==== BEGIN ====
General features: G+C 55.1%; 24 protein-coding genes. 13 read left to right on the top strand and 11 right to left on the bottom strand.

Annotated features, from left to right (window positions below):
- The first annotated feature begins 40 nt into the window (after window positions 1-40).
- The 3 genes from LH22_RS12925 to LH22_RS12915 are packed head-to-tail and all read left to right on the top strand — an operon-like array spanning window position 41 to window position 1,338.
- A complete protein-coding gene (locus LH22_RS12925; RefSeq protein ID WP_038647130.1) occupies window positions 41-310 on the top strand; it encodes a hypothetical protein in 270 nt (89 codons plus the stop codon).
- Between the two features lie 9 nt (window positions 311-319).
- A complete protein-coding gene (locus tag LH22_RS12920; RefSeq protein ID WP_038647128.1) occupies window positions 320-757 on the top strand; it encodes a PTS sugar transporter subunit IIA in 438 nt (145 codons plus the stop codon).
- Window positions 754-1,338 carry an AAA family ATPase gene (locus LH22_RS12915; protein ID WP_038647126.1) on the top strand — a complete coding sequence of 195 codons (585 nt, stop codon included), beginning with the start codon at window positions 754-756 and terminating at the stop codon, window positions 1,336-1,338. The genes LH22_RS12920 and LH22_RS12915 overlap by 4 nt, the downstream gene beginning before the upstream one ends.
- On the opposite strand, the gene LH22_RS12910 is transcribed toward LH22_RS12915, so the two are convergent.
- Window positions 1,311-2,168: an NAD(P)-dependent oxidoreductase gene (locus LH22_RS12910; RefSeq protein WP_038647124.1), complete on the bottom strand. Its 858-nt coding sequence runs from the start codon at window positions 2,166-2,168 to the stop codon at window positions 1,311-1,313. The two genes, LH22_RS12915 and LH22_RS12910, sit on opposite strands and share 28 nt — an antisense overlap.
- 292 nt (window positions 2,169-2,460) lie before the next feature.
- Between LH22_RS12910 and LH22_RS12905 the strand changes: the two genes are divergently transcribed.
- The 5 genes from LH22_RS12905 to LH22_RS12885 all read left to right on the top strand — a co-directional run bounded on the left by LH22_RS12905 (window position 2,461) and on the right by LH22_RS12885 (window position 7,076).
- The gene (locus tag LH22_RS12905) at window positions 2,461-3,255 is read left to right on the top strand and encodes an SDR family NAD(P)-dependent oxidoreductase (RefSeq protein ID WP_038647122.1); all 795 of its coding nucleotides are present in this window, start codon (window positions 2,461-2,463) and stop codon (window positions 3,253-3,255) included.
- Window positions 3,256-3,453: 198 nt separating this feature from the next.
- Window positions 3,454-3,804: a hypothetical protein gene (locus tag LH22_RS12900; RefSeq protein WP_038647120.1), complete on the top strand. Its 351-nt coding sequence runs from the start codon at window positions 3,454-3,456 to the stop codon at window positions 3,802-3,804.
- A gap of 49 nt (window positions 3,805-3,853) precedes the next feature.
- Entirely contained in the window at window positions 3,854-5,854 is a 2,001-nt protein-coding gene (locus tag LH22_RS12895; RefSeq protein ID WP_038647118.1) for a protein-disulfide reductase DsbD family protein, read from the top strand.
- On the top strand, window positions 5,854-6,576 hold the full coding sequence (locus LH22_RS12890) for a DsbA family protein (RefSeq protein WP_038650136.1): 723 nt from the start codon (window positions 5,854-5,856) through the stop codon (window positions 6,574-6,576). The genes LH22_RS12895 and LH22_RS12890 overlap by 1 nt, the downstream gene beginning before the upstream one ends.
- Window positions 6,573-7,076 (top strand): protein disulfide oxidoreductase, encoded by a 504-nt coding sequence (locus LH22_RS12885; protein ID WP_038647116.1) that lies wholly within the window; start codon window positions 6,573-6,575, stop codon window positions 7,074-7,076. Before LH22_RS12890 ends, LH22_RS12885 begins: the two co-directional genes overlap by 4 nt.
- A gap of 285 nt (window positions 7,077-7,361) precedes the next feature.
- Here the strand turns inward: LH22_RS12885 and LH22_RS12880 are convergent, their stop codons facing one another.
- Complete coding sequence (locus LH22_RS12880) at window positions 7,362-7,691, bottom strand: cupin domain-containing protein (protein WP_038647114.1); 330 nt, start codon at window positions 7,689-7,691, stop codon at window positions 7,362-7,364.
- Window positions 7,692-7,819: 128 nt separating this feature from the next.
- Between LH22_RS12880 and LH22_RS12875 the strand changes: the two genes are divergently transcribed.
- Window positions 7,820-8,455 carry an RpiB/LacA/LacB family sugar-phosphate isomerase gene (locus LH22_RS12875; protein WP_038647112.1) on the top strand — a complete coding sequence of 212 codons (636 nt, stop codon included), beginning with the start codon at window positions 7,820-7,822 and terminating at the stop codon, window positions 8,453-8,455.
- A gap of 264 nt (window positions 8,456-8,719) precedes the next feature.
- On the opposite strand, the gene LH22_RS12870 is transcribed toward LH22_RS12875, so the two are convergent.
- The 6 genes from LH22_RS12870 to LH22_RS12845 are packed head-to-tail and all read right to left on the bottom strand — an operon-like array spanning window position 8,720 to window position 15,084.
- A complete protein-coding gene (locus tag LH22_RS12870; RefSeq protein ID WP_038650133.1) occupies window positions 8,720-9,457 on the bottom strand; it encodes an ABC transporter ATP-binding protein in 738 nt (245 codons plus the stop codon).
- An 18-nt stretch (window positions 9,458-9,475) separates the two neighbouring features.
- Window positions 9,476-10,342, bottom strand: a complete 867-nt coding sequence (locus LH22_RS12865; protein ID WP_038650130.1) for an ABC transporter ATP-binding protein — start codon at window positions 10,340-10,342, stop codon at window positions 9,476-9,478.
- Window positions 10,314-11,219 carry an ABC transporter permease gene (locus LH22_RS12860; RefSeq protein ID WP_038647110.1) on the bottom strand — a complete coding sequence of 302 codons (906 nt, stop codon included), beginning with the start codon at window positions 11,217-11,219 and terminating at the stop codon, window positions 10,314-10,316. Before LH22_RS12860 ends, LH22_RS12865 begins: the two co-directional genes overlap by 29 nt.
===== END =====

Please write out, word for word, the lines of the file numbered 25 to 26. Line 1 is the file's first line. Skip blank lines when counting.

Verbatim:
- Between LH22_RS12880 and LH22_RS12875 the strand changes: the two genes are divergently transcribed.
- Window positions 7,820-8,455 carry an RpiB/LacA/LacB family sugar-phosphate isomerase gene (locus LH22_RS12875; protein WP_038647112.1) on the top strand — a complete coding sequence of 212 codons (636 nt, stop codon included), beginning with the start codon at window positions 7,820-7,822 and terminating at the stop codon, window positions 8,453-8,455.